Hagia Sophia by Ignatius Mouradgea D'Ohsson (Paris, 1787)
Hagia Sophia by Ignatius Mouradgea D'Ohsson is an engraving published in Tableau Generale de l’Empire Othoman album in Paris in 1787.
Size: 34 x 47 cm
Artist: Ignatius Mouradgea D'Ohsson (1740–1807)
Ignatius Mouradgea d'Ohsson, historian and diplomat, was born in 1740 in Beyoglu, Istanbul. In 1768 he was supreme interpreter, in its subsequent elevation to the Swedish nobility. Abraham Constantin Mouradgea d’Ohsson, the author of a famous History of the Mongols, was his son. He lived for many years in France. His father was an interpreter at the Swedish Embassy and followed his father by entering into the service of the Swedish embassy at the Ottoman Porte, and by his talents attained the highest diplomatic honours. He was made charge of affairs, knight of the order of Vasa and in 1782 minister plenipotentiary and envoy extraordinary. His knowledge of the Arabic language and Turkish languages gave him the means of acquiring information respecting the Ottoman Empire from the best sources. He resolved upon writing a history of Ottoman Sultan Selim II, but this was suspended by his plan of giving a full picture of the Ottoman Empire.
With the materials which he had obtained, he proceeded to Paris in 1784, where he prepared his work for the press, and published it in 1788 and 1789, in two volumes, under the title of "Tableau Général de l’Empire Othoman." This work completely answered the expectations which had been formed respecting it. The beauty of the typography and engravings occasioned an expense which exceeded the proceeds of the sale; but d'Ohsson who possessed a large fortune, was willing to make sacrifices for the embellishment and perfection of his work. The revolution interrupted his literary activity, and he returned to Constantinople. Sultan Selim III, who honoured knowledge, allowed the two volumes which were published to be presented to him, and, far from being displeased at the disclosure of some secrets, gave orders to facilitate the learned writer's researches by affording him the necessary information.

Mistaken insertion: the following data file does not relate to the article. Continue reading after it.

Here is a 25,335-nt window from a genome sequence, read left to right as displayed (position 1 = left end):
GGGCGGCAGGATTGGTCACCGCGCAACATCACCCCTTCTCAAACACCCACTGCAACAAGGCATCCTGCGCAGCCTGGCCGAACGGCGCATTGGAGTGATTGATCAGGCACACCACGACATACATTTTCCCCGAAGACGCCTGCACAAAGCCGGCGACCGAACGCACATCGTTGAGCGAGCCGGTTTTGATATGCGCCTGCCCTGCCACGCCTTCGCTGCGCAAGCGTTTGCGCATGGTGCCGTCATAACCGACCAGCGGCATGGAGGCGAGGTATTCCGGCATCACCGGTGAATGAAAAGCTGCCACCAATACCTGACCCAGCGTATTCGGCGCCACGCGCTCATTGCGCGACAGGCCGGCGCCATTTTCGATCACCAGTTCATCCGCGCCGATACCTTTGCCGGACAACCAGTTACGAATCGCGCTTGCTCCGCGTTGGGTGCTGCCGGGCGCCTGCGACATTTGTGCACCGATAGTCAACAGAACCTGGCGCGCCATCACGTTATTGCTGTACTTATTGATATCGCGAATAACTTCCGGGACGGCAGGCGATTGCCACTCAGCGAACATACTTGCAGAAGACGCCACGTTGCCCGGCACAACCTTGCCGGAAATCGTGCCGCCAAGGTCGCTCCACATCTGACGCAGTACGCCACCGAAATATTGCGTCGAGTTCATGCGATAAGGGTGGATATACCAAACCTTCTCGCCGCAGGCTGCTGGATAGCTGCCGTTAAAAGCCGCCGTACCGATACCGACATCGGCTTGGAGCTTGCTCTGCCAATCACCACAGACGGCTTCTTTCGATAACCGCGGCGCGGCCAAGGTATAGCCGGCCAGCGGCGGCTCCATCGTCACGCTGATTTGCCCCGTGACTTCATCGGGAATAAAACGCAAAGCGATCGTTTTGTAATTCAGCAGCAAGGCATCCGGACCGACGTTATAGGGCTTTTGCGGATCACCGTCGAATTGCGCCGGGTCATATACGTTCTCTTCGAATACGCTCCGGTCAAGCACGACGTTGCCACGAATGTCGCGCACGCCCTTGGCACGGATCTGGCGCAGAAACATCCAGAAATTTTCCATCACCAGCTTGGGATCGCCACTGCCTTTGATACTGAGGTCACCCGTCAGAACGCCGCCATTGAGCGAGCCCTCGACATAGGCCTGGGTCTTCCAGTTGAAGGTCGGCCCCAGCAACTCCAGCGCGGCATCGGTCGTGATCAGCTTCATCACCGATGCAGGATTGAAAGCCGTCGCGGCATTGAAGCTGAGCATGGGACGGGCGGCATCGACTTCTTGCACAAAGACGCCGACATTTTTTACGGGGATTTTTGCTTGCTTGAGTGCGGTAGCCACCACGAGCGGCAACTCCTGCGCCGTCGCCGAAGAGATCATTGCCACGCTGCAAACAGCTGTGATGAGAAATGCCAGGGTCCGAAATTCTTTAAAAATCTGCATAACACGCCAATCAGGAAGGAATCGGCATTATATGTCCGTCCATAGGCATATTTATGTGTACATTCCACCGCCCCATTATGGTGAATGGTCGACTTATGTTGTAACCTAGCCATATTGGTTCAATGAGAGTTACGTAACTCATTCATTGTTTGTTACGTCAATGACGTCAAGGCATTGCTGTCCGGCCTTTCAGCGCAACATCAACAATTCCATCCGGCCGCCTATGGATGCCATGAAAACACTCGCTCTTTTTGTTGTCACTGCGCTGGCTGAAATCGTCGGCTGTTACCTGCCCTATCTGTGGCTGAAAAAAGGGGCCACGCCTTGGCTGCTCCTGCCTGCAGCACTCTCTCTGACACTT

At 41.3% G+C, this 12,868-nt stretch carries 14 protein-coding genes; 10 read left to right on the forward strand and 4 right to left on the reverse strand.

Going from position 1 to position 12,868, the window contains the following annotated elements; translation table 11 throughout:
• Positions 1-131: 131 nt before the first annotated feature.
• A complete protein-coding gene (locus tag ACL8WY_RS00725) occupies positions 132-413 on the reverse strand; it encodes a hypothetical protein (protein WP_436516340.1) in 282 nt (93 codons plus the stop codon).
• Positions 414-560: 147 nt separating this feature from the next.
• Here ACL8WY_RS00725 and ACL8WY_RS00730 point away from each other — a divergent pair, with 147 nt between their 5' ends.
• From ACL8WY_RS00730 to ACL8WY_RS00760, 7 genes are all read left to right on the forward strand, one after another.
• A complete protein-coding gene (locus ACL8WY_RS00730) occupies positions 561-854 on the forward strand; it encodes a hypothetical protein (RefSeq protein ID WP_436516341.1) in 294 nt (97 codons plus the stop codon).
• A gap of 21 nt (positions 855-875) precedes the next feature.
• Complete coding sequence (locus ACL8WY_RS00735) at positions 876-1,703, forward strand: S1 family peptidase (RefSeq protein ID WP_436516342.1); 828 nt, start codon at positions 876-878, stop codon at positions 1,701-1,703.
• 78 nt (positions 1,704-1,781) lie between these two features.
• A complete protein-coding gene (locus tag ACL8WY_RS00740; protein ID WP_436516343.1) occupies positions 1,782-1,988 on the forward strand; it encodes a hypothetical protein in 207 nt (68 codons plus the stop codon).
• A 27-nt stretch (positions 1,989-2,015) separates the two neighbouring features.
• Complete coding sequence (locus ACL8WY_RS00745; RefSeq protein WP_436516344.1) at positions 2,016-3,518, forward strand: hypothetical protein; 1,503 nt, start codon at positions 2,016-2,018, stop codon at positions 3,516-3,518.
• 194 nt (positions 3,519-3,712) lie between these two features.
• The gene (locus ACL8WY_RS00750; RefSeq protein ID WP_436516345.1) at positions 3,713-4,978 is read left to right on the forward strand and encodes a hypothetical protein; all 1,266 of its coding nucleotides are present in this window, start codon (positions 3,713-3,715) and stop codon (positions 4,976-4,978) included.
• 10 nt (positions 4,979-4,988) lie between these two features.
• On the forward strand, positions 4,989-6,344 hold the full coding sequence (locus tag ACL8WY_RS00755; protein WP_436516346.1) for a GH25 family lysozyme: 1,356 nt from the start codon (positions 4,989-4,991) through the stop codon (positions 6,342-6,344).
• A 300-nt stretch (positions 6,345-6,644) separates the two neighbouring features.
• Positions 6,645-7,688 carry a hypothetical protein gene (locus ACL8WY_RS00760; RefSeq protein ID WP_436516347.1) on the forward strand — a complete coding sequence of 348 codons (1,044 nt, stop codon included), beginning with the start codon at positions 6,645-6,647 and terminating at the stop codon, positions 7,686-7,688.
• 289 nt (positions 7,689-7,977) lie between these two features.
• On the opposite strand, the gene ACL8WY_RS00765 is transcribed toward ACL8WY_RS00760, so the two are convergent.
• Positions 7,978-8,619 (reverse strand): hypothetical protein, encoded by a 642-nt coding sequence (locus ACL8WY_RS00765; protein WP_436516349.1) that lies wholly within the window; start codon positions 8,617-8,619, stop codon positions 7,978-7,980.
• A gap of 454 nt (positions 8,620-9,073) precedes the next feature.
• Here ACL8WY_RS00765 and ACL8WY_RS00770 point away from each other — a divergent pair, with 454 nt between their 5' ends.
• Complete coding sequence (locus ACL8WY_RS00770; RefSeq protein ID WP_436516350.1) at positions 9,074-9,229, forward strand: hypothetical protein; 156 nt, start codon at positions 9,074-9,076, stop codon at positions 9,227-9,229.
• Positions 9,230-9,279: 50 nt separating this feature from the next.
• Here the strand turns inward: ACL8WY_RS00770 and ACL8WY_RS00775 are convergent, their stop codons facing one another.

After a long sojourn in Constantinople, d'Ohsson returned to Paris, where he found hardly any traces of his large property. Even the buildings where he had deposited the copies of his work, and the plates, drawings, had been destroyed and plundered. Without allowing himself to be depressed by these misfortunes, he devised a still greater plan, which had in view a historical picture of the whole East, and became entirely absorbed in his desire to execute it. In 1804 he had completely two volumes of his "Tableau Historique de l’Orient," when the war with Sweden made him apprehensive of another interruption. He asked and received permission from his government to retire to the country. Here he continued to occupy himself on his undertaking during three years, and gave the fruit of fifty-four years' labour to the world, in a work which contains, in three separate divisions, a complete view of the Ottoman Empire. These three divisions have the separate titles, "Tableau Historique de l’Orient," a history of all nations under the Ottoman government: "Tableau Général de l’Empire Ottoman," a view of the laws, religion and customs; lastly, "L'Histoire de la Maison Ottomane," from Osman I till 1758. The whole was nearly completed when it was interrupted by d'Ohsson's death on 27 August 1807. (Text source: Wikipedia)
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